How do you define a home-cooked meal? Where do you get your recipes? How often do you cook at home? What motivates you to cook “homemade”? And how do American home cooks stack up against global cooks?
These questions were among those posed in the recent Global Food Trends Survey,* given to nearly 8,500 home cooks from 13 countries. Among the findings: in this digital age busy, family-focused home cooks are using digital resources – websites, social networks, and blogs -- to find, create, and share cooking and meal prep ideas in the United States (U.S.) and outside the borders. What a shift from just a few years ago!
A Home Cooked Meal Is…
Do you define a home-cooked meal as prepared from “scratch” … or from “speed scratch” with convenience products? From country to country, and cook to cook, home-cooked meals are defined differently. Among U.S. cooks, 84% consider a home-cooked meal to be made entirely from the basics, such as dry pasta and grains, and whole fruits and vegetables; in most other countries surveyed – especially in Argentina, Australia/New Zealand, the Netherlands, Poland and Russia – that percentage was higher.
Compared to cooks elsewhere, more American cooks consider “speed scratch” as home-cooked too, using convenience products to speed meal preparation. Forty-eight percent say food prepared with convenience foods, such as pre-washed and cut vegetables, canned beans, frozen ingredients, and baking mix, is home-cooked. Twenty-seven percent say it’s still home-cooked if they just add their own “touch”: ingredients or other sides to already-prepared food. And 10 percent say a home-cooked meal also can be bought fully prepared with only the need to reheat or do the final cooking at home.
Dreamfields take-away … Whether you’re a “scratch” or “speed scratch” cook, Dreamfields has recipes for you. Click on “Theme” for Quick and Easy recipes, when you’re in a time crunch.
Show Me the Recipe …
While cookbook sales continue to soar in the publishing world, most home cooks (89 percent) in the U.S. and around the world who have computers get their recipes from websites! Cookbooks rank second, followed by magazines and then friends and families. In some parts of the world – Argentina, Brazil, Mexico, Poland, and Russia – online cooking videos teach 25 to 40 percent of home cooks how to prepare a recipe. That number is much lower (11 percent) in the U.S. – at least for now (and doesn’t include the viewing of popular TV cooking shows).
Has a mobile device become your latest kitchen appliance? Today smart phones, iPads/tablets, and laptops are used for more than recipe finding. Now home cooks shop, cook, and share recipes digitally, too. Increasingly they need a place on the kitchen counter to cook directly from the digital screen.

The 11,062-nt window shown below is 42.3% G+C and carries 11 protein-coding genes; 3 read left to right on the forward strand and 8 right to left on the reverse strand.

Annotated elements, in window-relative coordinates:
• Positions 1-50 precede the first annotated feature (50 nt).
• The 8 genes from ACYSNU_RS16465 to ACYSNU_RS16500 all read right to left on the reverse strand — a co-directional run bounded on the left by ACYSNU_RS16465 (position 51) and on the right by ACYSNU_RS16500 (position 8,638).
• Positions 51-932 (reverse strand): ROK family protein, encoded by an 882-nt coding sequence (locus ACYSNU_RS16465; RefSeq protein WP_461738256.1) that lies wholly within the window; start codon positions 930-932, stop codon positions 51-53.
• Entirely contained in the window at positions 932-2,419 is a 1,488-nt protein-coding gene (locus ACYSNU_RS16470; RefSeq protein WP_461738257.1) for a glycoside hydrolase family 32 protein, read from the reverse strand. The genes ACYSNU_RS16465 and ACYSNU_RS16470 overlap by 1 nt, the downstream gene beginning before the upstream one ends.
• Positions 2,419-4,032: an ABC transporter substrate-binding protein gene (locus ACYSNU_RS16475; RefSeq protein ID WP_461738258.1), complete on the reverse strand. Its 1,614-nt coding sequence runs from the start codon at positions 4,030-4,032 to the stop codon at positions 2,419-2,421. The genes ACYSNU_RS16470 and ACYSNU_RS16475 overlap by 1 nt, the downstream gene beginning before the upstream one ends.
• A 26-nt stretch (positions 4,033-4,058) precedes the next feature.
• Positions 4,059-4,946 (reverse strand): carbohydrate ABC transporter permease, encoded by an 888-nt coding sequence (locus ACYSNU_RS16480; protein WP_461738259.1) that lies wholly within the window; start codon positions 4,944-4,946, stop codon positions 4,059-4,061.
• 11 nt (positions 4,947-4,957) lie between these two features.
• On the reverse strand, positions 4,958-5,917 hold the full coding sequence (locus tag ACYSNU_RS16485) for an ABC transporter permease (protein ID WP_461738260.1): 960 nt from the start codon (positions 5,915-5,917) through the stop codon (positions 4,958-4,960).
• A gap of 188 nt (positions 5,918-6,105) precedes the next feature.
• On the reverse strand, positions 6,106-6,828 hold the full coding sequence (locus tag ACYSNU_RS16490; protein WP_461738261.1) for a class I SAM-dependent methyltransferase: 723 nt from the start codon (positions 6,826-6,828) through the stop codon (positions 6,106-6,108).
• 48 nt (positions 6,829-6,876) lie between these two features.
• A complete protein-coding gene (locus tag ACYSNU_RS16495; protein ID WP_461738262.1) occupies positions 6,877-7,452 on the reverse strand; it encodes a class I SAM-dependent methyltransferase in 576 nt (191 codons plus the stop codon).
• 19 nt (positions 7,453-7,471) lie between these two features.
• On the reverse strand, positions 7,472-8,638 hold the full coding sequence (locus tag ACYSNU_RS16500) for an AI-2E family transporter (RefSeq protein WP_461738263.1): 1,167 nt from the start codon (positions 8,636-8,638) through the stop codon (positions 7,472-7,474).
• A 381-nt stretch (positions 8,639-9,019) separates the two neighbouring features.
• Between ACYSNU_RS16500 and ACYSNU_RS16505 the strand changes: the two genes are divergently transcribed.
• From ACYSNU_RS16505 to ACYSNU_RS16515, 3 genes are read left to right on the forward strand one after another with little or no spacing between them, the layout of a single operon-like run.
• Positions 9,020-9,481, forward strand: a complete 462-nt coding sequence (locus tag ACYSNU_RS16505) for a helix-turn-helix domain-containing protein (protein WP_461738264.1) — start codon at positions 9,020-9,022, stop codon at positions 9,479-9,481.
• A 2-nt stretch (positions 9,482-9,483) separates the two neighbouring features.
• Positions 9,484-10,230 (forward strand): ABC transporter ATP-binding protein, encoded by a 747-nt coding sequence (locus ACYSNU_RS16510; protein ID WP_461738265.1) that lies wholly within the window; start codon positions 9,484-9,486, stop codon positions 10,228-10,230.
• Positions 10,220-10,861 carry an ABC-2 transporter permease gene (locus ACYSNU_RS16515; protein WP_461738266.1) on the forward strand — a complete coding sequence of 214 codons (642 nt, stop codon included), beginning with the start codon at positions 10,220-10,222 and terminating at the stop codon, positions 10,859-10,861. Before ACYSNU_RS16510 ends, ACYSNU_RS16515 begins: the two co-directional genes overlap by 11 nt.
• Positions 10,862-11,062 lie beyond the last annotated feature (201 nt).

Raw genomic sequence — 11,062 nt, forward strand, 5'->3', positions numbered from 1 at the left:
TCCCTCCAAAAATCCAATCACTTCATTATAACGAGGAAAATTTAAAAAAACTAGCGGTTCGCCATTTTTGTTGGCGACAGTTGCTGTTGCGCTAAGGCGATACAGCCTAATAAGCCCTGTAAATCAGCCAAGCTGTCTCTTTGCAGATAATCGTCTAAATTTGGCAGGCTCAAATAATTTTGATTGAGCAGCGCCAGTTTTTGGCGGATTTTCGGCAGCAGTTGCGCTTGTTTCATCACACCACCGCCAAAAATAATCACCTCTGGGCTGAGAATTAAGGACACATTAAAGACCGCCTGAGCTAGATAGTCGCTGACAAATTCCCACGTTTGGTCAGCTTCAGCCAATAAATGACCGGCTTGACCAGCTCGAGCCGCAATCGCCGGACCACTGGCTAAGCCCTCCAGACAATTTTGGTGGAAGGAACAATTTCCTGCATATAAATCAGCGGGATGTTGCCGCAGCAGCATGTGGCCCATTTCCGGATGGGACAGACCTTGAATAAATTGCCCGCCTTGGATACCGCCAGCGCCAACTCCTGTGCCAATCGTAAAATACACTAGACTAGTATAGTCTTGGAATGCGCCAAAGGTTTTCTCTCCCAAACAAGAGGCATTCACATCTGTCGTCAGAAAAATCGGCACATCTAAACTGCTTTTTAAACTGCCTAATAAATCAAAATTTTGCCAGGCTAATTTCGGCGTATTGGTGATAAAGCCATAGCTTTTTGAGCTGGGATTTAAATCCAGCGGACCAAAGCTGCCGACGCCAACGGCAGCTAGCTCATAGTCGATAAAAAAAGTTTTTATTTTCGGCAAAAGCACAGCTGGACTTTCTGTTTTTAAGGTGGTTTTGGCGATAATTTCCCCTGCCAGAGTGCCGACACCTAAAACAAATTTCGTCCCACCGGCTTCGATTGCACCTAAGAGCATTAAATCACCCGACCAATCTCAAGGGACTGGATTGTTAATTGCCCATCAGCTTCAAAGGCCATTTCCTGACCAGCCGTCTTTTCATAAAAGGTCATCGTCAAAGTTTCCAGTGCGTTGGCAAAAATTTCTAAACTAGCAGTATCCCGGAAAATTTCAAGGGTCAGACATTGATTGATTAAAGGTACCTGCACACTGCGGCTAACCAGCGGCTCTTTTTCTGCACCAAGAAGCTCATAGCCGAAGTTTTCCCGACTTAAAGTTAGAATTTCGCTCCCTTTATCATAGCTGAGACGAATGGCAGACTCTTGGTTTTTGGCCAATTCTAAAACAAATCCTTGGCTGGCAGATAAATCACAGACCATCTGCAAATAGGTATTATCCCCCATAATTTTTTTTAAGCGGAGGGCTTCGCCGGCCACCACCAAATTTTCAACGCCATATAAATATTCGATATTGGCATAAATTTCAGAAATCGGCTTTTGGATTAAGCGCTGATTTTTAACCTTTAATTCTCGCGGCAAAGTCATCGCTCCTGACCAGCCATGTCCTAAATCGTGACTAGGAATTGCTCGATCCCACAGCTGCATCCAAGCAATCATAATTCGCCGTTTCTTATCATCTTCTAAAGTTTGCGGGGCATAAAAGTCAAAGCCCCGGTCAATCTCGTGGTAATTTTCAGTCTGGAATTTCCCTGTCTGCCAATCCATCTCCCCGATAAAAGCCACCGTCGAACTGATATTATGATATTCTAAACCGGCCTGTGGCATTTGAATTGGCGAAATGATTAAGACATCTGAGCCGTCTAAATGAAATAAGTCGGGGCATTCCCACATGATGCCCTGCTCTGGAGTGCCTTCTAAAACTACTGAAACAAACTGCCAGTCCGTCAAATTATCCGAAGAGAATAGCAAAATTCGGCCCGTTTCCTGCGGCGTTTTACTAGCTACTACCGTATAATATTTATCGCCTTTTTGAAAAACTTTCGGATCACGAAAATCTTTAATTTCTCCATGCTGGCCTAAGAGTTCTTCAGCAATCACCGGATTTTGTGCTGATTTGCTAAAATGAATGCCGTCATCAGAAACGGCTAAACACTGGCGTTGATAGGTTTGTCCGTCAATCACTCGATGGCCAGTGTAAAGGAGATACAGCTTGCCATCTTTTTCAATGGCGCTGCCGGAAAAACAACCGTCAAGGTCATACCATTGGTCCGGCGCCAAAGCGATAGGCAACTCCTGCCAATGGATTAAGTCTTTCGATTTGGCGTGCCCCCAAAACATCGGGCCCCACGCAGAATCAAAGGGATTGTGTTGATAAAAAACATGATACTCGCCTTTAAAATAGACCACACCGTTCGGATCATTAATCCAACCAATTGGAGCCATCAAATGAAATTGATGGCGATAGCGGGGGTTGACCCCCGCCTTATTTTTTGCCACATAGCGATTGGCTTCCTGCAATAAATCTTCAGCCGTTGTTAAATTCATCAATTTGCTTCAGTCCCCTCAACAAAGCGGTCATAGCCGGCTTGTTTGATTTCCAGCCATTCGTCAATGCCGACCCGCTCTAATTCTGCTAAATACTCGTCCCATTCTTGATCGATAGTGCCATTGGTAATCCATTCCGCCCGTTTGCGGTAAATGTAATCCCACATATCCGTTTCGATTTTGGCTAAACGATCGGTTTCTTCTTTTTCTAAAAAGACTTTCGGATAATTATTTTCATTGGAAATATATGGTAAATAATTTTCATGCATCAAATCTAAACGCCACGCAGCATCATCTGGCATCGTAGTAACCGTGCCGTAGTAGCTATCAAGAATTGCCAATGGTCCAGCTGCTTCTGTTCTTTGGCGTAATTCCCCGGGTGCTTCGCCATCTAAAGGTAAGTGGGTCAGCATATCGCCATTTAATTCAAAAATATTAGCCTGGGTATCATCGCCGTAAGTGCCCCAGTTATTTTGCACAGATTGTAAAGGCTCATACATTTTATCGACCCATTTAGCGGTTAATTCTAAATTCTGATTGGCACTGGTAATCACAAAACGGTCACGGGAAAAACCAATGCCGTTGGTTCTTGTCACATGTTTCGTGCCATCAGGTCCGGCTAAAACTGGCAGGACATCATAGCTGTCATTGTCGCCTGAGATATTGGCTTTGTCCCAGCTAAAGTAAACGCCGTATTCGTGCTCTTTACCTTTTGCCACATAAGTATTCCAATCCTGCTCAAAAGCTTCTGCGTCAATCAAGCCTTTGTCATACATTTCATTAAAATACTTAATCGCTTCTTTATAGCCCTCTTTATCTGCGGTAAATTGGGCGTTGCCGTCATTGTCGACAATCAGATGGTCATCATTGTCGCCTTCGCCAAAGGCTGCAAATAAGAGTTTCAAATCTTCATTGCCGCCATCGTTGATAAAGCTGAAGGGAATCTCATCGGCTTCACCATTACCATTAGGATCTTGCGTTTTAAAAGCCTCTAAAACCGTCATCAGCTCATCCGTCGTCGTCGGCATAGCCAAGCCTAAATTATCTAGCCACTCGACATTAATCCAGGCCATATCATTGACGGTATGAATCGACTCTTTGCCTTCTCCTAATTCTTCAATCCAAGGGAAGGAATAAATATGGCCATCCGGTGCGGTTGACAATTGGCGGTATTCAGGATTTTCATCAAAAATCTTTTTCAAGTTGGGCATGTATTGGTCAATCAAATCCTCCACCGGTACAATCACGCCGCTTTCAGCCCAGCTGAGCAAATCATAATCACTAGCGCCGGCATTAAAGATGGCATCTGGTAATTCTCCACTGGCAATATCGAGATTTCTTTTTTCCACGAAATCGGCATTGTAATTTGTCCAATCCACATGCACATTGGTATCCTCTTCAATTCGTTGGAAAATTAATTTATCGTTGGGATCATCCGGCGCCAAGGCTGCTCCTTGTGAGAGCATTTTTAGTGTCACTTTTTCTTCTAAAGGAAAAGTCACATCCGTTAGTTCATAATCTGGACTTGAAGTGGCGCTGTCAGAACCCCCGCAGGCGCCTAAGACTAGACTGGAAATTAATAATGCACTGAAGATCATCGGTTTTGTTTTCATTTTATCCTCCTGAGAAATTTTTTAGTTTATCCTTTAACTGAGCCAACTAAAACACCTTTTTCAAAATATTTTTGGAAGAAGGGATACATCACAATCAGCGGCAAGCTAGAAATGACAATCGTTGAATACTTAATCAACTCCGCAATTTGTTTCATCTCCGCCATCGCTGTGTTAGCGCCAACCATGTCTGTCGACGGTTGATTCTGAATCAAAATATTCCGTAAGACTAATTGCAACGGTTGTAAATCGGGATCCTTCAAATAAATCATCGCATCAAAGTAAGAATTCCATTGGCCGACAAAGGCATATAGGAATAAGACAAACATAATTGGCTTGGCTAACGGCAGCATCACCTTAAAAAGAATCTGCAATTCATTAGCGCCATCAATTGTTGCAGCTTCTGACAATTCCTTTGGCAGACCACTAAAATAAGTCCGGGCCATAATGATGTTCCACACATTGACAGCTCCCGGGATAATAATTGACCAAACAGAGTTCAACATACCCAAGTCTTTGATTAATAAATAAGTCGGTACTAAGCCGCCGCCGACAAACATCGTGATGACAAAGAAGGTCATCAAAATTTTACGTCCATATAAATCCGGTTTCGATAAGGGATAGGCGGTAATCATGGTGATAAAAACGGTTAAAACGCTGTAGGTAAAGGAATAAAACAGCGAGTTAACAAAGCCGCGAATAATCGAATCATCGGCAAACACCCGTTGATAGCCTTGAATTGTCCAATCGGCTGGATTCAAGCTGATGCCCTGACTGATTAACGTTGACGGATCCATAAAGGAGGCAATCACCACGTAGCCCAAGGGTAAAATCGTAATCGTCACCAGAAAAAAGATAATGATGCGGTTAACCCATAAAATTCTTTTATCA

Dreamfields take-away … Dreamfields.com offers you a variety of main dish, side dish, and salad recipes, prepared with seven different cuts of pasta. If you like, download the recipes, and use your mobile device as your cookbook – away from cooking splatters.
Homemade Every Day …
Who cooks most often at home? Not Americans. On average 86 percent of global cooks said they cooked daily, up from 80 percent last year. Those who cooked the most at home were from Australia, France, Italy, New Zealand, and Quebec. The U.S., Mexico, and Germany had the lowest rates of daily home cooking, with the U.S. in last place at 75 percent (the same as the previous year). Recipes of choice used ingredients they had on hand, often referred to as “comfort foods.”
Health: The Greatest Motivator …
What motivates you to cook a meal? Globally (68 percent) – and in the U.S. (79 percent) – homemade equates to healthier. In the U.S., saving grocery dollars ranks second (76 percent), followed by the love of cooking (61 percent). Other reasons include improving cooking skills, adding variety to mealtime, and spending time with family and friends. Bottom line: home cooking matters!
Dreamfields take-away … Dreamfields’ recipes are created as Healthy Pasta Dishes. If you have a special health concern, browse the collection for recipes that are high fiber, low calorie, low cholesterol, low fat, low saturated fat, or low sodium.
For more reasons to hone your culinary skills, click our earlier blog post: “Let’s Get Cooking”
* Source: March 2014 Global Digital Food Trends, Allrecipes.com, Measuring Cup, Meredith Corporation
Roberta L. Duyff, MS, RDN, CFCS is author of the American Dietetic Association Complete Food and Nutrition Guide, with ways to develop your kitchen know-how and cook for health!